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In the process of marking the next major development in Epic’s continued legal combat history, we heard that Epic Games will not be able to use Apple’s development plans in the future. After Epic blatantly tried to bypass the iOS in-app purchase payment system and continued legal disputes, Apple decided to revoke all Epic's access to its platform. It is difficult to determine exactly what impact this will have in the future, but it may have some consequences.

Epic shared the news via this tweet:

Apple issued a statement to The Verge explaining their views.

"The App Store aims to provide users with a safe and reliable place and provide excellent business opportunities for all developers. Epic has been one of the most successful developers on the App Store and has grown into a multi-billion dollar business covering millions of iOS customers worldwide. We want to keep the company in the Store as part of the Apple Developer Program and its applications. The problem that Epic created for itself is a problem that can be easily solved, and if they send an update to their app, restore it to comply with the guidelines they agree to apply to all developers. We will not make an exception for Epic because we believe that it is wrong to put its commercial interests before the principles of protecting our customers. "

What does this mean? The long-term impact of this move is not entirely clear, but in the short term, it means that Epic may no longer be able to actively develop their Unreal Engine software development kits for iOS and macOS, and They will lose any privileged access to Apple's back-end systems as part of the development plan. If I were a developer using Unreal Engine to develop iOS or macOS games, I would be very anxious now. On the surface, existing games using Unreal Engine 4 will not be immediately affected, but it is likely that these developers will not be able to benefit from the updates or bug fixes available to Unreal Engine for engines on other platforms.

It is hard to imagine, Epic at least has not considered this possibility. They deliberately and clearly violated the terms of the agreement with Apple so that Apple can respond by terminating the agreement, which is not surprising to Epic. It raises the question of the extent to which game engine developers should be responsible for maintaining at least friendly and professional relationships with major platform owners. Even if it concludes that Epic's complaint is completely legal, Epic can prove its reasons in many other ways without putting developers using its tools in the crossfire of this dispute. If Epic simply removes Fornite from the App Store, and if they no longer agree to the App Store terms that they previously agreed to, then the Unreal Engine developers for the Apple platform can continue to do so without having to deal with this situation.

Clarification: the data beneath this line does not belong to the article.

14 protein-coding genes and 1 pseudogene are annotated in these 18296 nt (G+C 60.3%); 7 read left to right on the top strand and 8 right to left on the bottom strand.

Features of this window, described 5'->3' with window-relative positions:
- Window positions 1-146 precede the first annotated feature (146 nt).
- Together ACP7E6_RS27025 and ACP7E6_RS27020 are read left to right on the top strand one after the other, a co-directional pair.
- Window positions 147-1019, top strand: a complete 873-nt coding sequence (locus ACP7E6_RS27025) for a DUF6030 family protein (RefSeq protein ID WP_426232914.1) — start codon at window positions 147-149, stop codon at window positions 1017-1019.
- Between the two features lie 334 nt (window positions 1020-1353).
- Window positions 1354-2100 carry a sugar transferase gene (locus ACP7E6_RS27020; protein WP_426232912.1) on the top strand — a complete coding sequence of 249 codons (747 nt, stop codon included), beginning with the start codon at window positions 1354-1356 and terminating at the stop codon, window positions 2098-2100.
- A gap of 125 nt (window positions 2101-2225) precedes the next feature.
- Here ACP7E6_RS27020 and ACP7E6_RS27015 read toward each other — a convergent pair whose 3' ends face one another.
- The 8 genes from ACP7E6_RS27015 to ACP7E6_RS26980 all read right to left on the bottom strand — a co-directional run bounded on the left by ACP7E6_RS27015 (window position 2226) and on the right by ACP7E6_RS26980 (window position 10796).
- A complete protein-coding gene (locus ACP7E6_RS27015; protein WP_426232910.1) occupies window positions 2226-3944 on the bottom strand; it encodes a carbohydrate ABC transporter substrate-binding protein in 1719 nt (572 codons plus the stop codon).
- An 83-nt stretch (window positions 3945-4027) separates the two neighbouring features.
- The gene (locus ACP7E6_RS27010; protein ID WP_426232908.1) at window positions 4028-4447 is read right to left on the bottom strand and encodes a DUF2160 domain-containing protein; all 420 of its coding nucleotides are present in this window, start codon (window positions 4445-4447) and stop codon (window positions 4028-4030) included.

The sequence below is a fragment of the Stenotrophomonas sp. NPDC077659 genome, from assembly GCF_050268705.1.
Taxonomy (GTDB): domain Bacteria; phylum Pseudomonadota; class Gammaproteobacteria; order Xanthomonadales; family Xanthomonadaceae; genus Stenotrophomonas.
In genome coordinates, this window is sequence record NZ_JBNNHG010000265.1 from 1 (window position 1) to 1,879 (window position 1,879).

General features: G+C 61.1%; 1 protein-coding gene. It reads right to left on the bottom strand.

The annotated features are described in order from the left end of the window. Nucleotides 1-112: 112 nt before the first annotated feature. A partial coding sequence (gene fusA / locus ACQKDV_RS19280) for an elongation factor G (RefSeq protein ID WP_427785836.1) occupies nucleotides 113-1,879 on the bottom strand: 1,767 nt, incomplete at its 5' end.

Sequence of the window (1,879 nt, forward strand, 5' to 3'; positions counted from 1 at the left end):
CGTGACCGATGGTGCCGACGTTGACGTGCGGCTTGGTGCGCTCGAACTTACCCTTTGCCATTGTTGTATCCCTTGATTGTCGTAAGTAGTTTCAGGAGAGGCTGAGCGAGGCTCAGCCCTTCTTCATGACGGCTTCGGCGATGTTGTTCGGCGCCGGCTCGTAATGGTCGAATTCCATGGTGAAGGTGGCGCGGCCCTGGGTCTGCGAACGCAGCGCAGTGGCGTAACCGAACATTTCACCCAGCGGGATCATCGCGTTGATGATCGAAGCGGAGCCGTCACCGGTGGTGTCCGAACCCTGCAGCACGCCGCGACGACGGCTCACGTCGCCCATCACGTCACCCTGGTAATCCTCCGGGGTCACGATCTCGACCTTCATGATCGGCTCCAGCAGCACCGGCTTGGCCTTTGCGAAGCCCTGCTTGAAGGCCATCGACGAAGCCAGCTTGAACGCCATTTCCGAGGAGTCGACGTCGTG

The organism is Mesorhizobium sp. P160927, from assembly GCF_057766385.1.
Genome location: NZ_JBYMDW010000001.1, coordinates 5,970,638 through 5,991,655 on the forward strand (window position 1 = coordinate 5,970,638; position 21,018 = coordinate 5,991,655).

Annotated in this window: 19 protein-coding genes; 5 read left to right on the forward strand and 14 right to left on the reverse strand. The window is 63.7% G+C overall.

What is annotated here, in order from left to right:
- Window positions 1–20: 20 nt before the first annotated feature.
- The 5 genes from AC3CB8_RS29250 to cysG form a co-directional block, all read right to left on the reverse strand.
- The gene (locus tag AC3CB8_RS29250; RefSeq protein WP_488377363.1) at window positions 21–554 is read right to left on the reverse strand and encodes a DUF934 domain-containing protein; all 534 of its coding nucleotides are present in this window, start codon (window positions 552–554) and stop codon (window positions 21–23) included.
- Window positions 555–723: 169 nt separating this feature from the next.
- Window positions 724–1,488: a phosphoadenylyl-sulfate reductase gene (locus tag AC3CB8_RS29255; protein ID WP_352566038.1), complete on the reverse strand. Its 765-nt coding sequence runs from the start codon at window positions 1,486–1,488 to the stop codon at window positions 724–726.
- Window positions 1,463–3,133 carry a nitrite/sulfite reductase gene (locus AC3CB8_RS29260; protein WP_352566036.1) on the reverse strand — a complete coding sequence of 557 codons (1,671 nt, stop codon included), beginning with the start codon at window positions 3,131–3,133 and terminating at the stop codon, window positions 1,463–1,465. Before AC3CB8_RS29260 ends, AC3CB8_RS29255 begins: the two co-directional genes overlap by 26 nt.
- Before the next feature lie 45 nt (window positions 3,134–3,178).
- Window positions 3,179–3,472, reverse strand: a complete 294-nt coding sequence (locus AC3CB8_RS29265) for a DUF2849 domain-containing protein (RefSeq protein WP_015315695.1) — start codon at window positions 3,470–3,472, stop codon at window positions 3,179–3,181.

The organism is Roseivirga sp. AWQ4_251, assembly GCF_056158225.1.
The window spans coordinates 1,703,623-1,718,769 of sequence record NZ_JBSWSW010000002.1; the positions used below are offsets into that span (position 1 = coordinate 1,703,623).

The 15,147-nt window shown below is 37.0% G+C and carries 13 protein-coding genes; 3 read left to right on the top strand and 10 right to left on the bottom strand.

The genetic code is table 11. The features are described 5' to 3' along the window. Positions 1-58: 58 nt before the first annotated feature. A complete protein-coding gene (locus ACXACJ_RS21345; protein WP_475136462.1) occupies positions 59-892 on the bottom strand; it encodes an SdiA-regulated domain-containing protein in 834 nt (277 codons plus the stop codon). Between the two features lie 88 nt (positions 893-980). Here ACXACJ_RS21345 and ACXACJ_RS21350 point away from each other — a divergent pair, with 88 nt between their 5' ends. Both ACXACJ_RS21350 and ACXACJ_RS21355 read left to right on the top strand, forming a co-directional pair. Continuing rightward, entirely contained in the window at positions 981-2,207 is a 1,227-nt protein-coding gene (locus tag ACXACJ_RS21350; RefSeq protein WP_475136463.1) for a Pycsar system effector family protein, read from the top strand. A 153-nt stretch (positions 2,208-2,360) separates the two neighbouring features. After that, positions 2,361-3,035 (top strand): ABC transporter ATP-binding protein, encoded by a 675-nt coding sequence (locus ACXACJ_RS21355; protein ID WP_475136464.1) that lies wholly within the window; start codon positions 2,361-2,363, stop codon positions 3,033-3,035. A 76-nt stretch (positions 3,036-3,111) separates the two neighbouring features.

If it's epic, it's clear that this dispute can extend to developers who are not directly involved, but it should continue anyway, I'd say it looks bad. It is not yet clear what will happen to games like The Artful Escape and Oceanhorn 2. Both are Unreal Engine games and are in Apple Arcade. It is not clear what will happen to the released game, but it is still in continuous development, like PUBG Mobile.

At least we can find some humor in these events. If you look at the timeline, on Monday the 17th Epic received a message from Apple, announcing that it plans to cancel its developer access. The account will be canceled on Friday the 28th. Apple gave them two weeks, also known as two weeks. Interesting coincidence or deliberately aggravating the injury? Your guess is the same as mine.

Perhaps in the future, when considering which engine to use, developers should not only consider technical features, development features, and performance levels, but also the ability of engine developers to maintain professional relationships with top licensees. engine rigs, and if they have you can launch a lengthy legal action and a public stone war with major rig holders over revenue share disputes.

All current history emphasizes the advantages of a more open system (like a PC) in which Microsoft manages Windows, but they cannot decide who can and who cannot publish games for Windows. Apple tends to make things more locked in, which is of course preferred by some users, but for open platforms like Windows, Microsoft hasn't wielded the same power, nor can it turn off future engine comfort on the platform in around here. If you care about games, this provides a very strong reason to buy a PC instead of a Mac.

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